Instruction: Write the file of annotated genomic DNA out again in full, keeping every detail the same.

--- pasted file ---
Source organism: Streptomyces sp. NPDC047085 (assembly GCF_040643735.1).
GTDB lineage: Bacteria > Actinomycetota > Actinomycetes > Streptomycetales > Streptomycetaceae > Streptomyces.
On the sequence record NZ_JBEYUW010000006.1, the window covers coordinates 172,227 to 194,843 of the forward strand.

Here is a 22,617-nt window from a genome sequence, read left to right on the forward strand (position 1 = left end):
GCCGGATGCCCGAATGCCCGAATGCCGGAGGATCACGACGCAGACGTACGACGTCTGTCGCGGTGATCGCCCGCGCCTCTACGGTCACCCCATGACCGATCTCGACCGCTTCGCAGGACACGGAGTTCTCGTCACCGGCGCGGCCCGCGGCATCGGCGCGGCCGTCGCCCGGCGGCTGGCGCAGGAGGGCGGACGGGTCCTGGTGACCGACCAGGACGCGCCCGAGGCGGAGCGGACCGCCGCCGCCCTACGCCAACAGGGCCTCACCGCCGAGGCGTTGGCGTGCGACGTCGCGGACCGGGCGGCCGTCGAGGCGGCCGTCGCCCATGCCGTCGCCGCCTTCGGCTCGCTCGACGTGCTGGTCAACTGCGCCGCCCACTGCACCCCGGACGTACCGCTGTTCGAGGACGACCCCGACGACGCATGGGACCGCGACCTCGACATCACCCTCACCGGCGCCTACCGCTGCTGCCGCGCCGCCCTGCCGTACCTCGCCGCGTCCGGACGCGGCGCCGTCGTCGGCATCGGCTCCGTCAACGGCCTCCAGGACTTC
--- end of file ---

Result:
Source organism: Streptomyces sp. NPDC047085 (assembly GCF_040643735.1).
GTDB lineage: Bacteria > Actinomycetota > Actinomycetes > Streptomycetales > Streptomycetaceae > Streptomyces.
On the sequence record NZ_JBEYUW010000006.1, the window covers coordinates 172,227 to 194,843 of the forward strand.

Here is a 22,617-nt window from a genome sequence, read left to right on the forward strand (position 1 = left end):
GCCGGATGCCCGAATGCCCGAATGCCGGAGGATCACGACGCAGACGTACGACGTCTGTCGCGGTGATCGCCCGCGCCTCTACGGTCACCCCATGACCGATCTCGACCGCTTCGCAGGACACGGAGTTCTCGTCACCGGCGCGGCCCGCGGCATCGGCGCGGCCGTCGCCCGGCGGCTGGCGCAGGAGGGCGGACGGGTCCTGGTGACCGACCAGGACGCGCCCGAGGCGGAGCGGACCGCCGCCGCCCTACGCCAACAGGGCCTCACCGCCGAGGCGTTGGCGTGCGACGTCGCGGACCGGGCGGCCGTCGAGGCGGCCGTCGCCCATGCCGTCGCCGCCTTCGGCTCGCTCGACGTGCTGGTCAACTGCGCCGCCCACTGCACCCCGGACGTACCGCTGTTCGAGGACGACCCCGACGACGCATGGGACCGCGACCTCGACATCACCCTCACCGGCGCCTACCGCTGCTGCCGCGCCGCCCTGCCGTACCTCGCCGCGTCCGGACGCGGCGCCGTCGTCGGCATCGGCTCCGTCAACGGCCTCCAGGACTTC